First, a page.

But one June afternoon, in New York City’s Times Square, Veitch began to film himself on his cell phone, as he made statements to camera about the devastation of the World Trade Center.  Only this time, his message was different from all the others he had posted on Youtube.  In the video, he said that he no longer believed that 9/11 was an inside job.

Because of his conspiracy theory films and the fact that he was at the forefront of what is known as “The Truth Movement” arm in the UK, Veitch had been approached by the BBC to go on an all-expenses paid 9-day trip to the United States, to examine these “conspiracies” from a scientific standpoint, with a view to furnish him with real information.

In the BBC program, entitled 9/11: Conspiracy Road Trip, 4 additional individuals, with divergent opinions from the official account of events of 9/11, had been selected to go on the road trip with Veitch.

The conspiracy theorists were given the opportunity to talk to building engineers, scientists, FBI and CIA agents, demolition experts and designers of the World Trade Center.  They were also allowed to talk to relatives of those who had tragically lost their lives, as well as pay a visit to the Pentagon, the World Trade Center in Manhattan and the Pennsylvania United Flight 93 site.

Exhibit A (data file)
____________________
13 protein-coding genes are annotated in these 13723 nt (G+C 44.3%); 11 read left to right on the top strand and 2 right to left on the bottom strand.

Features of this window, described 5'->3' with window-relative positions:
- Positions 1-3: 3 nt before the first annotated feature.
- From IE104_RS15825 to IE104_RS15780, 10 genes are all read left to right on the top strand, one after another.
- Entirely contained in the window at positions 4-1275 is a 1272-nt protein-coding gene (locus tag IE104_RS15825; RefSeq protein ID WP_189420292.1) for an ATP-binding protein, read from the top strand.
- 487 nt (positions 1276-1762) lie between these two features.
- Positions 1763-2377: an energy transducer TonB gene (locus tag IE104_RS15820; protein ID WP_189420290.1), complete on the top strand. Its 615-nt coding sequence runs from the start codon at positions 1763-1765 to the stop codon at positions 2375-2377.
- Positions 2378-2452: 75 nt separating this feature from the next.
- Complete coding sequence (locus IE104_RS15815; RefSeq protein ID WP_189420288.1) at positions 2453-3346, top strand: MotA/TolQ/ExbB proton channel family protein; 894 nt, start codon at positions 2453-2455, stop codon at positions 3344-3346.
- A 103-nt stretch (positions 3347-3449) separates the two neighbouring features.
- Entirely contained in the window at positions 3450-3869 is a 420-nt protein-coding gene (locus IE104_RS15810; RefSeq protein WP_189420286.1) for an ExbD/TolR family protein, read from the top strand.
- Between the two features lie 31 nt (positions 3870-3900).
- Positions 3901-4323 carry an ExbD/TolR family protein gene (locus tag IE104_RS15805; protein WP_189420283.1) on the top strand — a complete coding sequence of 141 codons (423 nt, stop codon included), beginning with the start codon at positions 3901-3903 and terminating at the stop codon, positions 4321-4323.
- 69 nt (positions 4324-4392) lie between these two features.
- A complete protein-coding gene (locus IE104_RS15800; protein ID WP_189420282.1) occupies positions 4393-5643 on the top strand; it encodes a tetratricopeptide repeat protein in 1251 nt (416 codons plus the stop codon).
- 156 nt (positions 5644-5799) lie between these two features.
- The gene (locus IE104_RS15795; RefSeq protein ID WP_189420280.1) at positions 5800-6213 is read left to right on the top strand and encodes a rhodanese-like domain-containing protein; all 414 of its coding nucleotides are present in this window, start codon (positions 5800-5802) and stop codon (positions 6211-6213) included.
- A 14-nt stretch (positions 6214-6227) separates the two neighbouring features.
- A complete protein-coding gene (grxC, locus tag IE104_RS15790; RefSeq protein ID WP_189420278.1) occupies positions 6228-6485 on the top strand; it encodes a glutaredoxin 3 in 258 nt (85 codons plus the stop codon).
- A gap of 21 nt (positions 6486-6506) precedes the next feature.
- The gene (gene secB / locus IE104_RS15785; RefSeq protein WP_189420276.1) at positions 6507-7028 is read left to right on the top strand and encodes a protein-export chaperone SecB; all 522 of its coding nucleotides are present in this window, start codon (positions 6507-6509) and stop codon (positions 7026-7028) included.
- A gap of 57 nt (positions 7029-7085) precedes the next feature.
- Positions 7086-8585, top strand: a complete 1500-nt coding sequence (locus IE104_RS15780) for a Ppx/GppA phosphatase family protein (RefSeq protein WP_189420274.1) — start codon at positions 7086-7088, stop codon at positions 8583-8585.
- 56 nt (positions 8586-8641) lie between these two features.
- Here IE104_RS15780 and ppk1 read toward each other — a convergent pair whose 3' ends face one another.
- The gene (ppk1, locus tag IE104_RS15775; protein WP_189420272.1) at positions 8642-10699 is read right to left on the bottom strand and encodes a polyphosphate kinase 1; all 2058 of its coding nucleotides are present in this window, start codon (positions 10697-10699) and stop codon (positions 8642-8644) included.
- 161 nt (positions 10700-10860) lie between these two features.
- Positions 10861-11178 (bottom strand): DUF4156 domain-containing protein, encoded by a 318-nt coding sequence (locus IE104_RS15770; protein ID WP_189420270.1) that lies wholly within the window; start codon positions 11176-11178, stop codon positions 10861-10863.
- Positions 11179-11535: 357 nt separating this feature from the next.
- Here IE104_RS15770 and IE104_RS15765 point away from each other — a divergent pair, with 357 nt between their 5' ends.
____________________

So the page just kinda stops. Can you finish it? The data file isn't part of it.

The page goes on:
After all of the scientific evidence was put to Veitch, he did something completely out of the ordinary for a hardcore “truther.”  He did a U-turn and changed his mind.  Standing in front of the White House, on that sunny day in June, Veitch spoke to the BBC presenter and road trip leader, Andrew Maxwell. In front of the BBC camera, Veitch told him:

“I found my personal truth and you don’t have to agree with me, but I can’t push propaganda for ideas that I no longer believe in and that’s what I do, so I just need to basically… take it on the chin, admit I was wrong, be humble about it and just carry on.”

Before the end of his road trip, Charlie Veitch held up his cell phone in the middle of Times Square, pointed the phone’s camera on himself and told the world that he had changed his mind, that he had been wrong.  He said: